History And Symbolism Of Native American Rugs
Navajo blankets and rugs are the most popular traditional textile art widespread in various parts of North America. They are expensive but quite impressive with the traditional Mexican and southwest US style. The colored threads form complicated geometric designs and are woven by kneeling in front of a vertical loom made of wooden frame.
The Navajo tribes have come together with a combination of tribal and clans of Southern Plains and have formed their own culture. The Spanish brought in a type of sheep called Churro, which is a breed having long, smooth, silky stapled wool which was perfect for weaving. It came in various shades like cream, tan and dark brown.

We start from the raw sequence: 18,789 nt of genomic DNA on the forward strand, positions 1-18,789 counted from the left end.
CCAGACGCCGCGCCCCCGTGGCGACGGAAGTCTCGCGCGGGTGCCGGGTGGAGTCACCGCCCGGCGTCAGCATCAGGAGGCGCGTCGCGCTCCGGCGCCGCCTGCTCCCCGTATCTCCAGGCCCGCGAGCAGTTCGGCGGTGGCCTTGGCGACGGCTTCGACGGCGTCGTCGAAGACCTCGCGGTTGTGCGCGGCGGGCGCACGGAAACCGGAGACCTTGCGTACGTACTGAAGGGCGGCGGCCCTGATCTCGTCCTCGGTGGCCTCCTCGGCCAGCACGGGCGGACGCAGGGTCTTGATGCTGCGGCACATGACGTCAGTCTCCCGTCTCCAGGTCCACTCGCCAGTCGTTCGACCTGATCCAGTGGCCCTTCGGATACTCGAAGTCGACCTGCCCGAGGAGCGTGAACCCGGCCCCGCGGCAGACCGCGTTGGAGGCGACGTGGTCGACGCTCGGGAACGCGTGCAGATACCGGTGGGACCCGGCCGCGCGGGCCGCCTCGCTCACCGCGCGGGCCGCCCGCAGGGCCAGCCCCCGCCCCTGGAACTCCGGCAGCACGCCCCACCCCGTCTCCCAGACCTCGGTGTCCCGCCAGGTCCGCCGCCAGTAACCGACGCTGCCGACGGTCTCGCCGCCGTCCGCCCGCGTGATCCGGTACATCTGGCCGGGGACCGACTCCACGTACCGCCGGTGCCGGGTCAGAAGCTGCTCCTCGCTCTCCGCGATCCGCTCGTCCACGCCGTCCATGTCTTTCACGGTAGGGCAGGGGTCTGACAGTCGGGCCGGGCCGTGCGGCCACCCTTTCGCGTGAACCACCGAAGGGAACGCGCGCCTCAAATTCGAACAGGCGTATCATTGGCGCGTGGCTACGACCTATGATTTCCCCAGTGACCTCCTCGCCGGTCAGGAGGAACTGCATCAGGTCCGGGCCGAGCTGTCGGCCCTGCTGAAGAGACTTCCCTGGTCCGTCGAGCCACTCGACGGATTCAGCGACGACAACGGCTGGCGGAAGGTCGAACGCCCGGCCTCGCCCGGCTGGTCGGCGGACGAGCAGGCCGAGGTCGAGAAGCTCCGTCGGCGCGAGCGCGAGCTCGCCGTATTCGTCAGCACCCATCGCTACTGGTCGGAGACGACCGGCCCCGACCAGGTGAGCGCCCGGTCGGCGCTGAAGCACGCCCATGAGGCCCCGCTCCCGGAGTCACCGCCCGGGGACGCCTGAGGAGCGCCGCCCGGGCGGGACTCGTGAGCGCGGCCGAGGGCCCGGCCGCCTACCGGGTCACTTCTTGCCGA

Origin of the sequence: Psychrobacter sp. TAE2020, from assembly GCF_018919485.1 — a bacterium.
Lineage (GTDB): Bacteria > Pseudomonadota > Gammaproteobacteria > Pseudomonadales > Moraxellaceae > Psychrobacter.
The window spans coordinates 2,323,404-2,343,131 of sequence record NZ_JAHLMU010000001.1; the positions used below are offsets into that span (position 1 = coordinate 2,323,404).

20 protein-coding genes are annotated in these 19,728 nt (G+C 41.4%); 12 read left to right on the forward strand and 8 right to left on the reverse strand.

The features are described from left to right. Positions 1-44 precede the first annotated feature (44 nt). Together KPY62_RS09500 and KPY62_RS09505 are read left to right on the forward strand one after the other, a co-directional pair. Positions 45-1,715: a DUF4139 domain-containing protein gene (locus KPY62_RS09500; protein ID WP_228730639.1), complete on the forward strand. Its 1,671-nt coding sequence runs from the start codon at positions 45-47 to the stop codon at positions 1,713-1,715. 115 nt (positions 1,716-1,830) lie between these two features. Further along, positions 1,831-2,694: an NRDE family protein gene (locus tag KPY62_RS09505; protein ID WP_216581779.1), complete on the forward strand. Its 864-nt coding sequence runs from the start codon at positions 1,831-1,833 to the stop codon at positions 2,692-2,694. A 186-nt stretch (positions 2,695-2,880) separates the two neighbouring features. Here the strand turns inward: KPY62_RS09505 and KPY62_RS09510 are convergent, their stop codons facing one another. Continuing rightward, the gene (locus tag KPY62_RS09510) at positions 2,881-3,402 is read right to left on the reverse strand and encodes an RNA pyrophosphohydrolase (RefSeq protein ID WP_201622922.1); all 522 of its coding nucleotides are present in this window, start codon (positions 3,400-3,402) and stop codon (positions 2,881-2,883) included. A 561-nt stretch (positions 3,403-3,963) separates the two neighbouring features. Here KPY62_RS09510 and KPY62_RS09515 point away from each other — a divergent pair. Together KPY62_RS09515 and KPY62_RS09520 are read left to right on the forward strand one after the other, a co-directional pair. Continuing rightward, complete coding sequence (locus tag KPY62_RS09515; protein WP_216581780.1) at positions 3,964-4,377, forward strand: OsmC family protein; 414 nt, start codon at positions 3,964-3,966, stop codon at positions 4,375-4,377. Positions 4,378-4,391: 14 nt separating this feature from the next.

Originally, the Navajo rugs and blankets were woven with hand-spun threads made of cotton but after the Spanish brought the wool from domestic sheep, people started using Churro wool for spinning. Even today, finger-weaving is prevalent in various parts of North America and finger-woven tapestries, blankets and clothing are made by many tribes over generations.
The handmade American textiles and rugs take many months to create. The tradition dates back to 300 years when the Navajo tribes started weaving. The art also consisted of wall hangings. Over a period time, despite many attempts for improving breeding, the modern descendants are not able to produce top-quality wool like in the olden times. They are shorter in length.
There are many experts who are pushing this tradition to the next level with their new and innovative designs. Some of the other notable developments include reintroduction of Navajo-Churro wool, silk, alpaca and other materials included in traditional Navajo blanket weaving.
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